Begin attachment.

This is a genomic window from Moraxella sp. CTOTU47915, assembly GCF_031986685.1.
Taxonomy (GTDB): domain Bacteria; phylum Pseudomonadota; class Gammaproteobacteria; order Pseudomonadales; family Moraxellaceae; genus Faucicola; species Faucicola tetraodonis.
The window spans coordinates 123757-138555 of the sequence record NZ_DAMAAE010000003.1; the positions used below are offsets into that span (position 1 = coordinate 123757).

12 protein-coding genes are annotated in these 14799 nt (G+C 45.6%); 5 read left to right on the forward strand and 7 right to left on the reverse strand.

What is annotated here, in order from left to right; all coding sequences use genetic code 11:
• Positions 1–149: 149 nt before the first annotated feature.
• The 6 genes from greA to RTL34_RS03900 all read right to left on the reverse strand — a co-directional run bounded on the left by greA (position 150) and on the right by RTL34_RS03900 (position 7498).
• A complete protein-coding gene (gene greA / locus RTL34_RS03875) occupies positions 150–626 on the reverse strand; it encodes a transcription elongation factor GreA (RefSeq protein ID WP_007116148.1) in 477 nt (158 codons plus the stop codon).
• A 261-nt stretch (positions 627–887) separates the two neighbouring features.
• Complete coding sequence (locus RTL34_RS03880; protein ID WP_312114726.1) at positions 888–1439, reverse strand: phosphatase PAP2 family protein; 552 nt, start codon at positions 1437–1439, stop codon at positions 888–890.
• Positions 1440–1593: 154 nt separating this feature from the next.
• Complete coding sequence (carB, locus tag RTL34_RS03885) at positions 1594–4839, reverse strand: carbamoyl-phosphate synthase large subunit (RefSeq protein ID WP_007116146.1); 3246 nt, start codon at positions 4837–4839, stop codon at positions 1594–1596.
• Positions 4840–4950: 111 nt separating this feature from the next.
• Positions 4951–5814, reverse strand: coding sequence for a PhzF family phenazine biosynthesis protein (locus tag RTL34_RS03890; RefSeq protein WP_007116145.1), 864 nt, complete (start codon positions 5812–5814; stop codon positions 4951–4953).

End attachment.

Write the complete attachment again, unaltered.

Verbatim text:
This is a genomic window from Moraxella sp. CTOTU47915, assembly GCF_031986685.1.
Taxonomy (GTDB): domain Bacteria; phylum Pseudomonadota; class Gammaproteobacteria; order Pseudomonadales; family Moraxellaceae; genus Faucicola; species Faucicola tetraodonis.
The window spans coordinates 123757-138555 of the sequence record NZ_DAMAAE010000003.1; the positions used below are offsets into that span (position 1 = coordinate 123757).

12 protein-coding genes are annotated in these 14799 nt (G+C 45.6%); 5 read left to right on the forward strand and 7 right to left on the reverse strand.

What is annotated here, in order from left to right; all coding sequences use genetic code 11:
• Positions 1–149: 149 nt before the first annotated feature.
• The 6 genes from greA to RTL34_RS03900 all read right to left on the reverse strand — a co-directional run bounded on the left by greA (position 150) and on the right by RTL34_RS03900 (position 7498).
• A complete protein-coding gene (gene greA / locus RTL34_RS03875) occupies positions 150–626 on the reverse strand; it encodes a transcription elongation factor GreA (RefSeq protein ID WP_007116148.1) in 477 nt (158 codons plus the stop codon).
• A 261-nt stretch (positions 627–887) separates the two neighbouring features.
• Complete coding sequence (locus RTL34_RS03880; protein ID WP_312114726.1) at positions 888–1439, reverse strand: phosphatase PAP2 family protein; 552 nt, start codon at positions 1437–1439, stop codon at positions 888–890.
• Positions 1440–1593: 154 nt separating this feature from the next.
• Complete coding sequence (carB, locus tag RTL34_RS03885) at positions 1594–4839, reverse strand: carbamoyl-phosphate synthase large subunit (RefSeq protein ID WP_007116146.1); 3246 nt, start codon at positions 4837–4839, stop codon at positions 1594–1596.
• Positions 4840–4950: 111 nt separating this feature from the next.
• Positions 4951–5814, reverse strand: coding sequence for a PhzF family phenazine biosynthesis protein (locus tag RTL34_RS03890; RefSeq protein WP_007116145.1), 864 nt, complete (start codon positions 5812–5814; stop codon positions 4951–4953).